Matthias Shapiro

I need fewer hobbies

Saving and Loading App Data (Windows Store C# UWP / 8.1)

Every application needs to save information, usually in the form of objects or lists of objects.

To ease Windows (Phone) app development, I have my data saving process templated in a Visual Studio snippet. It’s an incredibly useful way for me to build out the basics quickly, especially for prototyping.

Download Snippet

First, we need to define a place where we will keep our data.

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Note: If you want your data to live on multiple devices, make sure you replace “LocalFolder” with “RoamingFolder”. If you keep your data small (100KB limit) your data will be transfered across all devices the user has your app installed on.

Our loading and saving methods will operate statically so we don’t need to initialize an object to get our data. In the saving  method, we will:

  1. Create a new file in our app’s local folder
  2. Create a stream from that file to write our object
  3. Use DataContractSerializer of our data type to write our data. I’m using this b/c it’s built into the Windows platform. I actually prefer JSON.NET for this task.
  4. Return “true” to indicate that everything worked.image

Our loading method will:

  1. Open the file we saved our data to
  2. If that file doesn’t exist, we’ll return an empty or null object
  3. Create our DataContractSerializer for our data type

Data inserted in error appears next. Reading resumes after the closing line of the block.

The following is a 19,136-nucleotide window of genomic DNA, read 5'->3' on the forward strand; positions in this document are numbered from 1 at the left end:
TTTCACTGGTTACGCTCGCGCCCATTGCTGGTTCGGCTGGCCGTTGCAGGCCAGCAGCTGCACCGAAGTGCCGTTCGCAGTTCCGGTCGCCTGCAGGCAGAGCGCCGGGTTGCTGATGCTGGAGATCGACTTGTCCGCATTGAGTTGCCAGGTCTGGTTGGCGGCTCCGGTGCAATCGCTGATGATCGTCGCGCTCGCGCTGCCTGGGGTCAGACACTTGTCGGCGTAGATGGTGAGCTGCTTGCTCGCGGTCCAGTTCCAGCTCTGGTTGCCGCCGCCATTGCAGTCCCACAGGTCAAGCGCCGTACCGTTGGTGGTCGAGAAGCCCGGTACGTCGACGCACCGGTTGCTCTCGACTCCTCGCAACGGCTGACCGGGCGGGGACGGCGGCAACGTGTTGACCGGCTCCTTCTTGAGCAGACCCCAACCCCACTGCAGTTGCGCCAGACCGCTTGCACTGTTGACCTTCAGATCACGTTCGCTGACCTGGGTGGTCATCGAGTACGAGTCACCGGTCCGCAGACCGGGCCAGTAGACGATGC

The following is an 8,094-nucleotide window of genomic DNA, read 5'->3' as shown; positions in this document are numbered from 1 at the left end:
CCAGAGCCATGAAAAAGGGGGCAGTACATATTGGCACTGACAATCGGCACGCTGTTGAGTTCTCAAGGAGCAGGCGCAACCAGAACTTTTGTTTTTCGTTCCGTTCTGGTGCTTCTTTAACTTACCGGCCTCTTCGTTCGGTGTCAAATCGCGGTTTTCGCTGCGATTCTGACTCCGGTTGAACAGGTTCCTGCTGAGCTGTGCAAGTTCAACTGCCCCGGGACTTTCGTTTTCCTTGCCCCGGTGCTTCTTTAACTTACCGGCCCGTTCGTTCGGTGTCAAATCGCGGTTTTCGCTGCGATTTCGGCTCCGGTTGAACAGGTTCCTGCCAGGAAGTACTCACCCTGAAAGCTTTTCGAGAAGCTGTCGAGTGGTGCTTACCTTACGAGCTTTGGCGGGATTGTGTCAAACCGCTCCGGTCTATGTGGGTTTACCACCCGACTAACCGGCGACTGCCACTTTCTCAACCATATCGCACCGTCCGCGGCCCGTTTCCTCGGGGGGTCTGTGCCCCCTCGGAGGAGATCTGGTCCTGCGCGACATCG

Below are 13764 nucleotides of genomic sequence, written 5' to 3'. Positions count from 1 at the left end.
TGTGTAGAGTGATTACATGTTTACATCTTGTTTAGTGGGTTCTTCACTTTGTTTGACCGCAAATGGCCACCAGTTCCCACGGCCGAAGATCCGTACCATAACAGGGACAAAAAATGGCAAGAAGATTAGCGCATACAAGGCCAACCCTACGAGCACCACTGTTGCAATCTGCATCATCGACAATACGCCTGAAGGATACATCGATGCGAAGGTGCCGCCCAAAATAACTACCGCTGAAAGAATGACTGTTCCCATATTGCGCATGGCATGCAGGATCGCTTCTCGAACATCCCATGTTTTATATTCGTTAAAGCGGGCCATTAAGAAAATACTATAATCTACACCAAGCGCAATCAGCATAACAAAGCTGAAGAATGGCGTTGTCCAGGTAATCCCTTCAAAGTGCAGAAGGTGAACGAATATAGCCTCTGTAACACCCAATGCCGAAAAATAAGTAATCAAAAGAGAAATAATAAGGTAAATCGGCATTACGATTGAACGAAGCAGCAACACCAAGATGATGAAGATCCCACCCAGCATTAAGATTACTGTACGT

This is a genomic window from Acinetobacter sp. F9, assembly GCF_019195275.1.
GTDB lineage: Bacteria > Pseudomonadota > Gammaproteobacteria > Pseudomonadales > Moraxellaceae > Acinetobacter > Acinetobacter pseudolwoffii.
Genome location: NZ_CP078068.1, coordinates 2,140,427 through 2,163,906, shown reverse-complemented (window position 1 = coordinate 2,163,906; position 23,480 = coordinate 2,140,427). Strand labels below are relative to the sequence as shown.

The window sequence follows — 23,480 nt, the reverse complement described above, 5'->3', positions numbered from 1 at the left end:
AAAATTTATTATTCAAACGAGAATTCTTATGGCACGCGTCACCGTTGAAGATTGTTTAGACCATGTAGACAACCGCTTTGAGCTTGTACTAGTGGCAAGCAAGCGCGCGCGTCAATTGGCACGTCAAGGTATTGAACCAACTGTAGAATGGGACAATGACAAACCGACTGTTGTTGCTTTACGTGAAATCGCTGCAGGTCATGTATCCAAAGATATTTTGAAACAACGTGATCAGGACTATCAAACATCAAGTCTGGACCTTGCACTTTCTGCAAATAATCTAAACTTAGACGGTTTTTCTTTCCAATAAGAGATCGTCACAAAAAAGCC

4. Read the data and return the result

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Obviously, this can be abstracted to be more useful in a variety of scenarios. But if you do a lot of rapid prototyping, this is a great way to bootstrap some basic data saving / loading.

This entry was posted in c#, UWP, Windows Phone, Windows Store. Bookmark the permalink.

5 Responses to Saving and Loading App Data (Windows Store C# UWP / 8.1)

  1. Archana

    Very good article. It helped me and saved my time.

  2. Matthew

    I also was wondering if you could give some more info on how to call these methods

  3. Rich

    I greatly appreciate this. I could only ask for one more bit of detail. How to call these methods.

    • matthiasshapiro

      I’m not sure what you mean. What kinds of details would you like around these methods? Things like file saving options? File name details?

  4. Ennio Morrikone

    Why you use FlushAsync() and Dispose() inside using block?
    They will be automatically called.

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